Rugged and capable, the GQ Patrol is a firm favourite.
The fact that you still see them thrashed through the scrub and touring in the middle of nowhere speaks volumes for the enduring nature of the GQ.
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Nissan's GQ Patrol was around in Australia from the late 1980s to the end of the '90s. Tough, no-nonsense, and highly capable off-road it's getting rarer, but remains a firm favourite in the second-hand market.
Rugged and capable, the GQ Patrol is a firm favourite.
The fact that you still see them thrashed through the scrub and touring in the middle of nowhere speaks volumes for the enduring nature of the GQ.
The price of a vehicle as old as the GQ is entirely dependent on its condition.
Even the accessories fitted won’t trump overall condition and service history when it comes to a GQ.
The best thing about a GQ is its ability to conquer to bush on a recreational or work basis.
That means it’s the old-school construction and rugged engineering that are its best features.
Convenience and luxury weren’t really the GQ’s focus, so don’t expect to be lavished with standard equipment.
Instead, use the GQ for what it was designed for to get the most out of it.
In terms of factory accessories, things like a bull bar and side-steps were popular choices and can be found on many second-hand GQ Patrols.
Modern camping has dictated where the accessories market has gone these days.
Instead of mud tyres and winches, modern families are looking to add-ons such as awnings, fridges and roof racks to make the most of their vehicles.
The Patrol lends itself beautifully to these activities and accessories.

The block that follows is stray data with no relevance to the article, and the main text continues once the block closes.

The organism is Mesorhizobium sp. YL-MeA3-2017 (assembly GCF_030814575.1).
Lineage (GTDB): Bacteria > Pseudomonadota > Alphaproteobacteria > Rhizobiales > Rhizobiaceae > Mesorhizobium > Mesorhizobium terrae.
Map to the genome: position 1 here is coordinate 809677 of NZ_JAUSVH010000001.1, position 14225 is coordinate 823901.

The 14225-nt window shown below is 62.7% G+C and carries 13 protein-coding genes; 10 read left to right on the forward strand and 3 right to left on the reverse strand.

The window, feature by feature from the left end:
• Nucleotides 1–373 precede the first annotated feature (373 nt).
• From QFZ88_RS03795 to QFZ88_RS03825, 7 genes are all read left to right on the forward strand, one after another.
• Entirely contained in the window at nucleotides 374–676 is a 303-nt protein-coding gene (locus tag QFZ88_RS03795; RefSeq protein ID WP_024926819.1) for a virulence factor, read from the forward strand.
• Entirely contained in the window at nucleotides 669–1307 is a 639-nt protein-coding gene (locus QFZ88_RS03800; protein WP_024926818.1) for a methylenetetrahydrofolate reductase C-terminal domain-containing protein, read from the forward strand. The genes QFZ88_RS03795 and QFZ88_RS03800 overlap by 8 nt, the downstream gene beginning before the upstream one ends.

So, you could have a work-truck in the form of a pick-up or cab-chassis or a family wagon in either long-wheelbase four-door form or a short-wheelbase two-door layout.
These were one of the absolute best off roaders in their day and not much has changed.
The SUV and crossover markets might be where the action is these days, but neither of those will stay with a GQ Patrol in the rough stuff.
The GQ kicked off with a five-door station-wagon and a short-wheelbase three-door version of the same vehicle.
Trim levels started with the DX which was all about manual windows, manual locking hubs and vinyl trim and even air-conditioning was an extra-cost option.
The ST was the mid-spec model and got automatic front hubs, cloth seats power windows, central locking and came standard with air-con.
The Ti came along in 1989 in high-roof form with alloy wheels, fuzzy velour trim (typical of the time) and even air-conditioning outlets for the rear seat.
While the Ti model itself continued, the high-roof layout was short-lived and was gone by 1991. Why? Mainly because owners complained that the vehicle wouldn’t fit into underground car-parks.
A cut-price model with a smaller engine (a 3.0-litre petrol) and a code-name ST30 arrived in 1990, but you could also get a GQ Patrol in cab-chassis form.
Initially, those vehicles used a leaf-sprung rear suspension but in 1994, Nissan transplanted the Patrol wagon’s coils under the utility and cab-chassis to produce the Coil-Cab.
The leaf-sprung cab-chassis continued for those who still believed a vehicle used for carting big loads needed such a suspension.
The wildcard was the Ford Maverick which was a Patrol with Ford badges, sold as part of a government strategy to make carmakers more profitable. The Maverick could be had as a long or short wheelbase wagon, but not as a commercial. Mechanically, it’s identical to the Patrol wagons.